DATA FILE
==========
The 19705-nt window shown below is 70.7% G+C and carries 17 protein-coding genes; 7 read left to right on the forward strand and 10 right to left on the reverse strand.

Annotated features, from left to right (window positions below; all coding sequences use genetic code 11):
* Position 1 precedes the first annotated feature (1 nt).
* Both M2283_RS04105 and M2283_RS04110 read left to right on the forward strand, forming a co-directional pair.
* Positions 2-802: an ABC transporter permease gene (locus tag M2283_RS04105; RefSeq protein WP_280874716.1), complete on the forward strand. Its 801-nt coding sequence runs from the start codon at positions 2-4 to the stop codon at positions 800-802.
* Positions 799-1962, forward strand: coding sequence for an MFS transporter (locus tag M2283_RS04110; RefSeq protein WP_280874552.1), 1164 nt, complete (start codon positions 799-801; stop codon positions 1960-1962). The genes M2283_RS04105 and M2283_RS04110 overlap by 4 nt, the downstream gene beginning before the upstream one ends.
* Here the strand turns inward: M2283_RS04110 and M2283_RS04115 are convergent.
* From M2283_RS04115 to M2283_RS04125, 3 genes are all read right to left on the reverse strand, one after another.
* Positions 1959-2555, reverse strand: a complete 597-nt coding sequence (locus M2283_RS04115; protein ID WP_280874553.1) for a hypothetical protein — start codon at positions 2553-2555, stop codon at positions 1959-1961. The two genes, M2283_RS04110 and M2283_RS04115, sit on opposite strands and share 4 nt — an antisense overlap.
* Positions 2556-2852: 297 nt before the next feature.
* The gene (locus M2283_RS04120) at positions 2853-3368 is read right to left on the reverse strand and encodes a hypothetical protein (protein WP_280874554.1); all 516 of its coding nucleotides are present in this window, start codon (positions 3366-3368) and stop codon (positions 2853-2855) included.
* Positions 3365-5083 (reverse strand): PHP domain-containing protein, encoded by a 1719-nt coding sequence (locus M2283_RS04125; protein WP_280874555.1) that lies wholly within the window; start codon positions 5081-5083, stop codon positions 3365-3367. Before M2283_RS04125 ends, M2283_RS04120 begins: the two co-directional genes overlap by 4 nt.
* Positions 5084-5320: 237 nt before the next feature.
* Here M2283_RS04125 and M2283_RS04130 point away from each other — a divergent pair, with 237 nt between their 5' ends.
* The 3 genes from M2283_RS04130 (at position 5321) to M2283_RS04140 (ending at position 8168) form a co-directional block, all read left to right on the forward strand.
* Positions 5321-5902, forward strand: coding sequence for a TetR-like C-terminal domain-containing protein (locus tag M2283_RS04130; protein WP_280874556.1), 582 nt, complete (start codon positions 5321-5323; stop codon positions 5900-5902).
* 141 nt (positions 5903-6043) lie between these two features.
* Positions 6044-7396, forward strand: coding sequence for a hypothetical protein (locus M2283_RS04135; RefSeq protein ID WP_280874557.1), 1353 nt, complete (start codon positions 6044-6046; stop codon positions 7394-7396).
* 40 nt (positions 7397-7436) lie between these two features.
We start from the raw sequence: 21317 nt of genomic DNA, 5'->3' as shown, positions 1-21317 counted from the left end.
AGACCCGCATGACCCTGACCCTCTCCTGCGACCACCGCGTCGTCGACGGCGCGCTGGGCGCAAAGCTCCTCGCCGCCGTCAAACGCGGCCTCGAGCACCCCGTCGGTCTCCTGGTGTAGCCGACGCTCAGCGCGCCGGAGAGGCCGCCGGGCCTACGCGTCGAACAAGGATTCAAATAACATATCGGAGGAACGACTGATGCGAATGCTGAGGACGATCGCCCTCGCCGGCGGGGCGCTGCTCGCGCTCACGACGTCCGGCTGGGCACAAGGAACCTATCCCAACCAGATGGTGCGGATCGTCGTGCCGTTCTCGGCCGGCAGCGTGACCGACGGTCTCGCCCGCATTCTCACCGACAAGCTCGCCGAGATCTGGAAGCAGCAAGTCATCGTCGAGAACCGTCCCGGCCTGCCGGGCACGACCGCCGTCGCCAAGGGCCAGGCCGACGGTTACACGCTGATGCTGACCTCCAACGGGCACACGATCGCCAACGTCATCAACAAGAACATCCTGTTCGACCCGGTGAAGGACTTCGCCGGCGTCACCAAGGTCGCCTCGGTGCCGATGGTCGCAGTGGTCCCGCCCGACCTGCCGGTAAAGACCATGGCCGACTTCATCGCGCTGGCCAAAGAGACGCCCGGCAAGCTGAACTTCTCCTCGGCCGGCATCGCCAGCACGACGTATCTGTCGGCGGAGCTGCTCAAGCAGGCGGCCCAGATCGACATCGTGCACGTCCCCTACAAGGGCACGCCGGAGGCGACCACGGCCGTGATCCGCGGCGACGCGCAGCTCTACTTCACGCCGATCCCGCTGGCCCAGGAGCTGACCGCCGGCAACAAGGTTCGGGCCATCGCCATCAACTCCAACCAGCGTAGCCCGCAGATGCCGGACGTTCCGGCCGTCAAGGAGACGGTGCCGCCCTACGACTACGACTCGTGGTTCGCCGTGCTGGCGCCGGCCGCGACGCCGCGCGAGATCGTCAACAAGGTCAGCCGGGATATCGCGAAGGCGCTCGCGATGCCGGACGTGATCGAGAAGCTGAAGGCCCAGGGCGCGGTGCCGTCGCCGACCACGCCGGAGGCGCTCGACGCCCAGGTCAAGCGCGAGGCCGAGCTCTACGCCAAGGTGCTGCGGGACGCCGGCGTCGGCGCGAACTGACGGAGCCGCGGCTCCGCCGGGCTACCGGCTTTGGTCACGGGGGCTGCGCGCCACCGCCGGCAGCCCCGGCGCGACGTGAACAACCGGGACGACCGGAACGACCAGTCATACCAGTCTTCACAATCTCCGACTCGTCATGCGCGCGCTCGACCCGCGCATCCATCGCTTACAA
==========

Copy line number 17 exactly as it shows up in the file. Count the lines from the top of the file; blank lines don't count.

* 141 nt (positions 5903-6043) lie between these two features.